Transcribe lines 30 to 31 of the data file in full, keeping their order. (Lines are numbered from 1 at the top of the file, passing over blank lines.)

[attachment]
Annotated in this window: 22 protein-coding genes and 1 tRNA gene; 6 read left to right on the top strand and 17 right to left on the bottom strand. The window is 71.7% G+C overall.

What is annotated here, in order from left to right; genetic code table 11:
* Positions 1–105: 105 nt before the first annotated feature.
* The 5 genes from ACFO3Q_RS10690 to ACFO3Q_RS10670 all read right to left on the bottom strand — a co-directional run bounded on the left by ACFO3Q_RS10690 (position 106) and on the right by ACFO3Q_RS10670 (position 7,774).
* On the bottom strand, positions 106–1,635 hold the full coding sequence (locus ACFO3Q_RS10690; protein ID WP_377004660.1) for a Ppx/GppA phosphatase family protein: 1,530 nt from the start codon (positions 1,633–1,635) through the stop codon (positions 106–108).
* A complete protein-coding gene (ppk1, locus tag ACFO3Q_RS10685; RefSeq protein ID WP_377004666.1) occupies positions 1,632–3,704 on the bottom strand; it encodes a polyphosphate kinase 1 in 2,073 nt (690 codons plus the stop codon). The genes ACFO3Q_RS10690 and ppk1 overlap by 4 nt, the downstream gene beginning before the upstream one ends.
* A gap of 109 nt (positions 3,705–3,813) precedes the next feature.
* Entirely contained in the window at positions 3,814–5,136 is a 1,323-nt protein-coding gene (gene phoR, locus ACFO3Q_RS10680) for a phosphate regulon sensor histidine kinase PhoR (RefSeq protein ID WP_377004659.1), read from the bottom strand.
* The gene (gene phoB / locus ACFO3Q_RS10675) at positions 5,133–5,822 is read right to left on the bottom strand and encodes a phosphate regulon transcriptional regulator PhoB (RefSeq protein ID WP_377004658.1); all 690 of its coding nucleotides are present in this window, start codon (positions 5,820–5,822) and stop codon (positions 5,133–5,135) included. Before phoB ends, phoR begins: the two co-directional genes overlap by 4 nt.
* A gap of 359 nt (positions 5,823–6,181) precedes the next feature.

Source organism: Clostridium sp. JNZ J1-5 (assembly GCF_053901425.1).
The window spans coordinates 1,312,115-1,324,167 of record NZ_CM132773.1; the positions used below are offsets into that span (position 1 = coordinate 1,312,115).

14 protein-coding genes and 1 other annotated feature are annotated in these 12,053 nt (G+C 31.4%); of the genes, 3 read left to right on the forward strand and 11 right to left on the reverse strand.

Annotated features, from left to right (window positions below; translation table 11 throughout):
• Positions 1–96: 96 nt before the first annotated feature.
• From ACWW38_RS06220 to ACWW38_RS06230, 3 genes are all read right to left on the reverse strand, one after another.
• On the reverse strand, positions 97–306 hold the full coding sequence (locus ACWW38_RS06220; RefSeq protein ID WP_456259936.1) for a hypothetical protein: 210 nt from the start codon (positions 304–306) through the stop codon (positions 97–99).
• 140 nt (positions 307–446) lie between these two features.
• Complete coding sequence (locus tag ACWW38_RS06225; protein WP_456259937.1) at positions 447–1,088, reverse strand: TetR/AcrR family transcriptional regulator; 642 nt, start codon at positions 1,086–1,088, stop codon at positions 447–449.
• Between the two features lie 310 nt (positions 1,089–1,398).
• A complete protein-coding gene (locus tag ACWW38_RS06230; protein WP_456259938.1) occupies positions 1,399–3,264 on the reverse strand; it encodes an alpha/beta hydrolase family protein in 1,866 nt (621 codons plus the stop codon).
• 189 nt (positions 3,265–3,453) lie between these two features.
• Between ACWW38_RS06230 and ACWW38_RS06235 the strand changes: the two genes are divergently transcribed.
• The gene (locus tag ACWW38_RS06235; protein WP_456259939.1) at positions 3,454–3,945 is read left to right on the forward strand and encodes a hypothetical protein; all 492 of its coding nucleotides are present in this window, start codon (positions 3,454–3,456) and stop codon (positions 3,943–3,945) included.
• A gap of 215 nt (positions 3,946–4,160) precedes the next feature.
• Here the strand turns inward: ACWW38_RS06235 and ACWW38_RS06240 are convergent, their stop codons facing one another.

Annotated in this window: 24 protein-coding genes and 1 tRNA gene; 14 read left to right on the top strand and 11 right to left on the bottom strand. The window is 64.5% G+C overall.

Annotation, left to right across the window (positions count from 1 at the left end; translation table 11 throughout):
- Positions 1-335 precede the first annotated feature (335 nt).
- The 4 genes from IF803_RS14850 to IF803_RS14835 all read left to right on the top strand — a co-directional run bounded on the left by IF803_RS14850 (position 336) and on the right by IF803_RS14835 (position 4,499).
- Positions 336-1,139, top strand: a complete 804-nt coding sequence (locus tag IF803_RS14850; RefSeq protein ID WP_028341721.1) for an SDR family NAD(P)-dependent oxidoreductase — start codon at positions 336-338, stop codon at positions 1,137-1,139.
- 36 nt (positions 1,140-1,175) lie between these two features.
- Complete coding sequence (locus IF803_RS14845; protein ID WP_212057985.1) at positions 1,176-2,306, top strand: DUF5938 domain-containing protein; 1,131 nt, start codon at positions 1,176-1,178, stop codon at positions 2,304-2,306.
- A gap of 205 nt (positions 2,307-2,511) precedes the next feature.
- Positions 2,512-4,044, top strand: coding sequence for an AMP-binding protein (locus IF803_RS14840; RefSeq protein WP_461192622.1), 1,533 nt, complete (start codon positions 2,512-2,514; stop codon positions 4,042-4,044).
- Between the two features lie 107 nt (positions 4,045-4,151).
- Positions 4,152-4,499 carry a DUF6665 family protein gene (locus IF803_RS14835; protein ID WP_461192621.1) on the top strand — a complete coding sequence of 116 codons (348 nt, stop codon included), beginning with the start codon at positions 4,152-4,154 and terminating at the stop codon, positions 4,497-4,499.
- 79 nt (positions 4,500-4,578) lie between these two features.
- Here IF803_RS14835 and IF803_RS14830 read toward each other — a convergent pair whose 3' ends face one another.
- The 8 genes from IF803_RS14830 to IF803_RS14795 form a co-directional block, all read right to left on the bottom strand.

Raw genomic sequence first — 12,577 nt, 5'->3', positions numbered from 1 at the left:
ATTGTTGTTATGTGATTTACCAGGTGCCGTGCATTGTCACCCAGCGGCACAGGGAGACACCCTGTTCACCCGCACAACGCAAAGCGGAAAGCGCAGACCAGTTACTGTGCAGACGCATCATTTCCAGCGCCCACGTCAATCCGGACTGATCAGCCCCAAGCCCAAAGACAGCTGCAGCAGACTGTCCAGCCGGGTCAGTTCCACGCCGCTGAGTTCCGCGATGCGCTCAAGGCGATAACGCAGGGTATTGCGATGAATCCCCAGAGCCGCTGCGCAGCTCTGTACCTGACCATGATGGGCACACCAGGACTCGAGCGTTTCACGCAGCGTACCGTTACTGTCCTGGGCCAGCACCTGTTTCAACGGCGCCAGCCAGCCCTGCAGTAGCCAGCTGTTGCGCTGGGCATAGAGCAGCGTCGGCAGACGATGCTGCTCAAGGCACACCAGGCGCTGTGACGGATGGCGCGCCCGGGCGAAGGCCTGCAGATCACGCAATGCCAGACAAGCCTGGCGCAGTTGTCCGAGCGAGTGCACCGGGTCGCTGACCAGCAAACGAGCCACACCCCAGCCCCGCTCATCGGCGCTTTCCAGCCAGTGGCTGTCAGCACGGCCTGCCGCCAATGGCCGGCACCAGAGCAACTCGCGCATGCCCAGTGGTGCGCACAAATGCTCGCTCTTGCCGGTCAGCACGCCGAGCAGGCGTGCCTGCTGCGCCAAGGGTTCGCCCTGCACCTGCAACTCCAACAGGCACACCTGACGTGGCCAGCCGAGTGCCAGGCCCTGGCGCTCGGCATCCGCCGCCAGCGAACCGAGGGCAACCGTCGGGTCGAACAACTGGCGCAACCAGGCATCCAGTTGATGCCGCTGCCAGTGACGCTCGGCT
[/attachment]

- The 4 genes from IF803_RS14850 to IF803_RS14835 all read left to right on the top strand — a co-directional run bounded on the left by IF803_RS14850 (position 336) and on the right by IF803_RS14835 (position 4,499).
- Positions 336-1,139, top strand: a complete 804-nt coding sequence (locus tag IF803_RS14850; RefSeq protein ID WP_028341721.1) for an SDR family NAD(P)-dependent oxidoreductase — start codon at positions 336-338, stop codon at positions 1,137-1,139.